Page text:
June 21: chileburger
2012/06/21 § Leave a comment
On this day in 1949 Johann Friedrich (Fritz) Höger died.
There’s no really compelling reason for you to know Höger unless you are (1) really into bricky Expressionism or (2) one of those Germans trying to make amends for (or distract us from) other things that happened over there the early twentieth century.
Well, as Loki would say, I guess that’s worth a look. Indeed it is: take in this huge crazy thing. It’s the Chilehaus, a big, ten-story office building constructed by Höger in 1922 for a local businessman, Henry B. Sloman, who made his fortune in trade with Chile–thus the name of the building. It is a tremendous pile, all jagged and dynamic (except for those horrible windows on the top floor: what was he thinking of?) Iconic images (like the one above) show the building at its best advantage, as Höger could totally out-shard Mies who did something very similar in 1922; you decide if this jagged thing looks better in brick or glass (keeping in mind that Mies couldn’t find a client to build his).
Höger was no one-hit wonder, although people outside of Germany are hard-pressed to name anything besides the Chilehaus (if they can even name that, since Expressionism is so woefully excluded from most architectural history courses). Many of his other works slip between a kind of reasonable Functionalist drumbeat others slip into a kind of Teutonic dreamland. But then there are also some really compelling things: behold this church and this apartment block.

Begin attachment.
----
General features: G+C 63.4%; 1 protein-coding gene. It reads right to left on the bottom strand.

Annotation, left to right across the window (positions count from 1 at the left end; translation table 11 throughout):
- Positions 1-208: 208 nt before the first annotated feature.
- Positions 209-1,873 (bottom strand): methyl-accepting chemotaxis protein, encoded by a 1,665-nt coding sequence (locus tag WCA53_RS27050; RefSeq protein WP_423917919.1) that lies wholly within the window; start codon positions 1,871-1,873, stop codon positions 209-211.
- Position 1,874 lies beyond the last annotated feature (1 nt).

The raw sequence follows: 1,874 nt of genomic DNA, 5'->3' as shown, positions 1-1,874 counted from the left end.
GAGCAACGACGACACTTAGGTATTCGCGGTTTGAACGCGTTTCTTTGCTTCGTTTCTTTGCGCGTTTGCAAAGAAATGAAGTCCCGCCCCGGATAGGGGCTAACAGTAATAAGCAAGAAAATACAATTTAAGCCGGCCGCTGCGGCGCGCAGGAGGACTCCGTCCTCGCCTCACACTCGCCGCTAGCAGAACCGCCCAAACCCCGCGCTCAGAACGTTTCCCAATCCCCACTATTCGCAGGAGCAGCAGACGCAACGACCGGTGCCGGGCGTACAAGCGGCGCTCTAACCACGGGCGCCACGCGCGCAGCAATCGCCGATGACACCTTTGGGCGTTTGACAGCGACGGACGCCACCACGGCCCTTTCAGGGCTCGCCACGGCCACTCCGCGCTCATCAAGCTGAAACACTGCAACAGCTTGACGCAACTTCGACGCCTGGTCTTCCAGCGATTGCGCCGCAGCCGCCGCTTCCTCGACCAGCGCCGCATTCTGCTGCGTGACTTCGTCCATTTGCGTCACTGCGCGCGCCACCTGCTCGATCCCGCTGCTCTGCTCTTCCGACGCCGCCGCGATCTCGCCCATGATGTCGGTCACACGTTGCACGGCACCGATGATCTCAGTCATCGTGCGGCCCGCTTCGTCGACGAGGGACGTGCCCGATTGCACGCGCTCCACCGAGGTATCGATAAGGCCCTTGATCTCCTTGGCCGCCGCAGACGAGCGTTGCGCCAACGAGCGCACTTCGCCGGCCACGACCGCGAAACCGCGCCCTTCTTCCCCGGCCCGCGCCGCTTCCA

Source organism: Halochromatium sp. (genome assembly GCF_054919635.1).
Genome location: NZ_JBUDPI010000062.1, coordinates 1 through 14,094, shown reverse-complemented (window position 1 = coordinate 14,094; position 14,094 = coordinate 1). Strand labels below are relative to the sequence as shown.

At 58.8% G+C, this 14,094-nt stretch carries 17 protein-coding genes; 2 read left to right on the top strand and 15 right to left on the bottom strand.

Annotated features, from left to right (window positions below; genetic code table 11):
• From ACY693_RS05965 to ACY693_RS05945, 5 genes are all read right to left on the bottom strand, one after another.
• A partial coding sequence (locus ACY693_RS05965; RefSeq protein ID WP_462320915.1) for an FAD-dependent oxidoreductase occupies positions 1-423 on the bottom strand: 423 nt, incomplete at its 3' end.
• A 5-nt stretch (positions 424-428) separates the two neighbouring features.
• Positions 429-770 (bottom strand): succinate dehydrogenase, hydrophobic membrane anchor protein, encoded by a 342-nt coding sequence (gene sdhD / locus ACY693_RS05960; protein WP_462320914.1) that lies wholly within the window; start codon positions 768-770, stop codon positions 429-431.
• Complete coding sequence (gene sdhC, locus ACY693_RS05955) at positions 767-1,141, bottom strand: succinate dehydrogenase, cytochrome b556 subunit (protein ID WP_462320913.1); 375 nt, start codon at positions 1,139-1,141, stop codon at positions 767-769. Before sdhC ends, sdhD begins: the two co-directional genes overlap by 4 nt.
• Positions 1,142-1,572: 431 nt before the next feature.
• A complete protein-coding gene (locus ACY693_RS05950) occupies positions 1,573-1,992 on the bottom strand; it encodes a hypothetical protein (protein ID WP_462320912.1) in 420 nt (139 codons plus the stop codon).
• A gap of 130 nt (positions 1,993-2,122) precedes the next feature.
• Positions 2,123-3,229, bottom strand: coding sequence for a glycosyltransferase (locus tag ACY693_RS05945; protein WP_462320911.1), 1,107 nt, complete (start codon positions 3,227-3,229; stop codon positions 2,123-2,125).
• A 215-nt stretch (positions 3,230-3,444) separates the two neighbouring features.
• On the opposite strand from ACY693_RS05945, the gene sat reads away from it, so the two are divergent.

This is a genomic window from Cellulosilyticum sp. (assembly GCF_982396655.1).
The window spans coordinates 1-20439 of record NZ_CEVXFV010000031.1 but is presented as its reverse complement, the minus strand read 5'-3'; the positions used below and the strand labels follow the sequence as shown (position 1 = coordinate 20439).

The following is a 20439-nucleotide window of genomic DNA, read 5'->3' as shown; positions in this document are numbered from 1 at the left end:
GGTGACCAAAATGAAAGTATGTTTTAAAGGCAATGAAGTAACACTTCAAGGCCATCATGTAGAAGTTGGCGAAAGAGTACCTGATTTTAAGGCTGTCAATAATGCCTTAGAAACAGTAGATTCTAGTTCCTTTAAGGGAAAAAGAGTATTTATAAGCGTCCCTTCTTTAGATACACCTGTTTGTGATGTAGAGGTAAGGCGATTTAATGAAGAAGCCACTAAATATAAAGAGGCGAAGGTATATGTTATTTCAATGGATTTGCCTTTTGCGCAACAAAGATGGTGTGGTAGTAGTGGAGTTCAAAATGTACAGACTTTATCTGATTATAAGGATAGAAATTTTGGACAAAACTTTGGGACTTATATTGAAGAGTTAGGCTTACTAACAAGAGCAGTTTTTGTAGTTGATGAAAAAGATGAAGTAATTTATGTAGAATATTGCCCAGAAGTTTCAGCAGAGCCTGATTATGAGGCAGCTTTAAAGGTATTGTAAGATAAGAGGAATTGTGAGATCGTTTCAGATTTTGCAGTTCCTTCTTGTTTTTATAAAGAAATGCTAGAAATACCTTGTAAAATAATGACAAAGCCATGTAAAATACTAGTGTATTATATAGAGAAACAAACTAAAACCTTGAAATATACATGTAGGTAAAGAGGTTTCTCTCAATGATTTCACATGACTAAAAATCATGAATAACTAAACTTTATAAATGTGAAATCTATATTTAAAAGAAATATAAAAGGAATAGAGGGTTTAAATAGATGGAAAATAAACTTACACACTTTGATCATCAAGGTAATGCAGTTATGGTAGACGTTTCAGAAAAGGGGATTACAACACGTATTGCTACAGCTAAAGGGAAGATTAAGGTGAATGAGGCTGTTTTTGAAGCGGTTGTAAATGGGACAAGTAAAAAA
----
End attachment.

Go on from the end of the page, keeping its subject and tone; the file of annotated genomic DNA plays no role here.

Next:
Nein, Höger ist kein einer-hit wunder. Höger is just one of those many, many architects whose histories have been drowned out by more famous figures who seem to always make it to the Top 100 list, no matter what. He deserves to show up more significantly on architecture’s radar; but as he sadly fails to do so, we’ll give him the honor of being architecture’s Falco. And really, maybe it’s not so bad to ride to your Walhalla on the wings of Der Kommissar or Das Chilehaus.
Image: the Chilehaus (from this source)